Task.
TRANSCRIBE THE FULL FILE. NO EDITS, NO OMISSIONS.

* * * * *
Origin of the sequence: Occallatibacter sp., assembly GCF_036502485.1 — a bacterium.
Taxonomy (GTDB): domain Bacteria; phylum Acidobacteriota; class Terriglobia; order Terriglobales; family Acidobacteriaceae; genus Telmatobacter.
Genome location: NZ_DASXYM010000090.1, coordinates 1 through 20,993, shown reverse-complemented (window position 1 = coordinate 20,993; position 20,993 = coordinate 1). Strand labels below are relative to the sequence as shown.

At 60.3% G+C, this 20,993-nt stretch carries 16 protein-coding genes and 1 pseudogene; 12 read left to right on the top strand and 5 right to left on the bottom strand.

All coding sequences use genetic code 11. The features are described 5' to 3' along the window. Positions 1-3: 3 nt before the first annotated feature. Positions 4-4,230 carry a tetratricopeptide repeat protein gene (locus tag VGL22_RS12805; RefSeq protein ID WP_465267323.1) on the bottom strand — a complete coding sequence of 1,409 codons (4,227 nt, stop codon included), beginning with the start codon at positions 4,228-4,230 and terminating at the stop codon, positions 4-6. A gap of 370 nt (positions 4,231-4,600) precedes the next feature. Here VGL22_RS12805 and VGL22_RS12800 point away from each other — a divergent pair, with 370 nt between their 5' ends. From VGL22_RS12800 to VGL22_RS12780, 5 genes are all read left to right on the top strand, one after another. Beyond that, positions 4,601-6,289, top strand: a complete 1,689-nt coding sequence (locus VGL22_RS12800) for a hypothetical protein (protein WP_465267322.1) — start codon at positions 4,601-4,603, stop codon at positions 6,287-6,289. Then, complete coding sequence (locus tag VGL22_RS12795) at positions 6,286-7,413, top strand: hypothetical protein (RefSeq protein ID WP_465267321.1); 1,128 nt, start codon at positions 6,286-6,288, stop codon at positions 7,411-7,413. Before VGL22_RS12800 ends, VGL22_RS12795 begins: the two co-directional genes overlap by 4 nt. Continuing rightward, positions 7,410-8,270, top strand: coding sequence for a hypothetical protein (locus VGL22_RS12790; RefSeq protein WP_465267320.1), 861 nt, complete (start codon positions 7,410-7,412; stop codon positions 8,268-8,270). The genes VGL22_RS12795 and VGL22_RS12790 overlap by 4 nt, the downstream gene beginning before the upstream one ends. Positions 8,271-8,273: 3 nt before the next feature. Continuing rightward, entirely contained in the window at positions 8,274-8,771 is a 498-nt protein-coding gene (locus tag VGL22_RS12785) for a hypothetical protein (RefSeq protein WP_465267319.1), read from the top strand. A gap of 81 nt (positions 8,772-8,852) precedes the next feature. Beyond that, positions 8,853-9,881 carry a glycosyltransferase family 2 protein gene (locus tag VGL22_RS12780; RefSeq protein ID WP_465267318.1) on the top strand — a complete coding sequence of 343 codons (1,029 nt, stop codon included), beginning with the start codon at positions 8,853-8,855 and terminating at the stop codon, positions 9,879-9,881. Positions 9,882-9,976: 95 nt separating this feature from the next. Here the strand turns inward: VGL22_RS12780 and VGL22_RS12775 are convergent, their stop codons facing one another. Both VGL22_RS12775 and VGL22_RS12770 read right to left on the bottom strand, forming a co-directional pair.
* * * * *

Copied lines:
Origin of the sequence: Occallatibacter sp., assembly GCF_036502485.1 — a bacterium.
Taxonomy (GTDB): domain Bacteria; phylum Acidobacteriota; class Terriglobia; order Terriglobales; family Acidobacteriaceae; genus Telmatobacter.
Genome location: NZ_DASXYM010000090.1, coordinates 1 through 20,993, shown reverse-complemented (window position 1 = coordinate 20,993; position 20,993 = coordinate 1). Strand labels below are relative to the sequence as shown.

At 60.3% G+C, this 20,993-nt stretch carries 16 protein-coding genes and 1 pseudogene; 12 read left to right on the top strand and 5 right to left on the bottom strand.

All coding sequences use genetic code 11. The features are described 5' to 3' along the window. Positions 1-3: 3 nt before the first annotated feature. Positions 4-4,230 carry a tetratricopeptide repeat protein gene (locus tag VGL22_RS12805; RefSeq protein ID WP_465267323.1) on the bottom strand — a complete coding sequence of 1,409 codons (4,227 nt, stop codon included), beginning with the start codon at positions 4,228-4,230 and terminating at the stop codon, positions 4-6. A gap of 370 nt (positions 4,231-4,600) precedes the next feature. Here VGL22_RS12805 and VGL22_RS12800 point away from each other — a divergent pair, with 370 nt between their 5' ends. From VGL22_RS12800 to VGL22_RS12780, 5 genes are all read left to right on the top strand, one after another. Beyond that, positions 4,601-6,289, top strand: a complete 1,689-nt coding sequence (locus VGL22_RS12800) for a hypothetical protein (protein WP_465267322.1) — start codon at positions 4,601-4,603, stop codon at positions 6,287-6,289. Then, complete coding sequence (locus tag VGL22_RS12795) at positions 6,286-7,413, top strand: hypothetical protein (RefSeq protein ID WP_465267321.1); 1,128 nt, start codon at positions 6,286-6,288, stop codon at positions 7,411-7,413. Before VGL22_RS12800 ends, VGL22_RS12795 begins: the two co-directional genes overlap by 4 nt. Continuing rightward, positions 7,410-8,270, top strand: coding sequence for a hypothetical protein (locus VGL22_RS12790; RefSeq protein WP_465267320.1), 861 nt, complete (start codon positions 7,410-7,412; stop codon positions 8,268-8,270). The genes VGL22_RS12795 and VGL22_RS12790 overlap by 4 nt, the downstream gene beginning before the upstream one ends. Positions 8,271-8,273: 3 nt before the next feature. Continuing rightward, entirely contained in the window at positions 8,274-8,771 is a 498-nt protein-coding gene (locus tag VGL22_RS12785) for a hypothetical protein (RefSeq protein WP_465267319.1), read from the top strand. A gap of 81 nt (positions 8,772-8,852) precedes the next feature. Beyond that, positions 8,853-9,881 carry a glycosyltransferase family 2 protein gene (locus tag VGL22_RS12780; RefSeq protein ID WP_465267318.1) on the top strand — a complete coding sequence of 343 codons (1,029 nt, stop codon included), beginning with the start codon at positions 8,853-8,855 and terminating at the stop codon, positions 9,879-9,881. Positions 9,882-9,976: 95 nt separating this feature from the next. Here the strand turns inward: VGL22_RS12780 and VGL22_RS12775 are convergent, their stop codons facing one another. Both VGL22_RS12775 and VGL22_RS12770 read right to left on the bottom strand, forming a co-directional pair.